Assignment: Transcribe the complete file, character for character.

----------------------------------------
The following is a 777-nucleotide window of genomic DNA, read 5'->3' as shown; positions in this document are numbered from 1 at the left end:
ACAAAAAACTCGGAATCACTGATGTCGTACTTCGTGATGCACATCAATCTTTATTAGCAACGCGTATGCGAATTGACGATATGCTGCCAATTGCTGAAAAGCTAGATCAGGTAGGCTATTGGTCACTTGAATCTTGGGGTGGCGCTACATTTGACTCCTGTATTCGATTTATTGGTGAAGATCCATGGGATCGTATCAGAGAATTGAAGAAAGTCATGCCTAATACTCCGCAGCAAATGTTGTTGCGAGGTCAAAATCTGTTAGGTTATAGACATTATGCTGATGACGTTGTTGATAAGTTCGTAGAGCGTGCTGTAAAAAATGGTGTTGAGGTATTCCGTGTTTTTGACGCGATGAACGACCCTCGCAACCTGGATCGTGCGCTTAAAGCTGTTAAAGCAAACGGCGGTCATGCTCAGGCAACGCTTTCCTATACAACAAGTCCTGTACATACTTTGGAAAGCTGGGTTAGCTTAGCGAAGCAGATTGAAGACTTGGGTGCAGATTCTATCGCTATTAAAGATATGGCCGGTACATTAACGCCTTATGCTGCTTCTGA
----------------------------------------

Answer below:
The following is a 777-nucleotide window of genomic DNA, read 5'->3' as shown; positions in this document are numbered from 1 at the left end:
ACAAAAAACTCGGAATCACTGATGTCGTACTTCGTGATGCACATCAATCTTTATTAGCAACGCGTATGCGAATTGACGATATGCTGCCAATTGCTGAAAAGCTAGATCAGGTAGGCTATTGGTCACTTGAATCTTGGGGTGGCGCTACATTTGACTCCTGTATTCGATTTATTGGTGAAGATCCATGGGATCGTATCAGAGAATTGAAGAAAGTCATGCCTAATACTCCGCAGCAAATGTTGTTGCGAGGTCAAAATCTGTTAGGTTATAGACATTATGCTGATGACGTTGTTGATAAGTTCGTAGAGCGTGCTGTAAAAAATGGTGTTGAGGTATTCCGTGTTTTTGACGCGATGAACGACCCTCGCAACCTGGATCGTGCGCTTAAAGCTGTTAAAGCAAACGGCGGTCATGCTCAGGCAACGCTTTCCTATACAACAAGTCCTGTACATACTTTGGAAAGCTGGGTTAGCTTAGCGAAGCAGATTGAAGACTTGGGTGCAGATTCTATCGCTATTAAAGATATGGCCGGTACATTAACGCCTTATGCTGCTTCTGA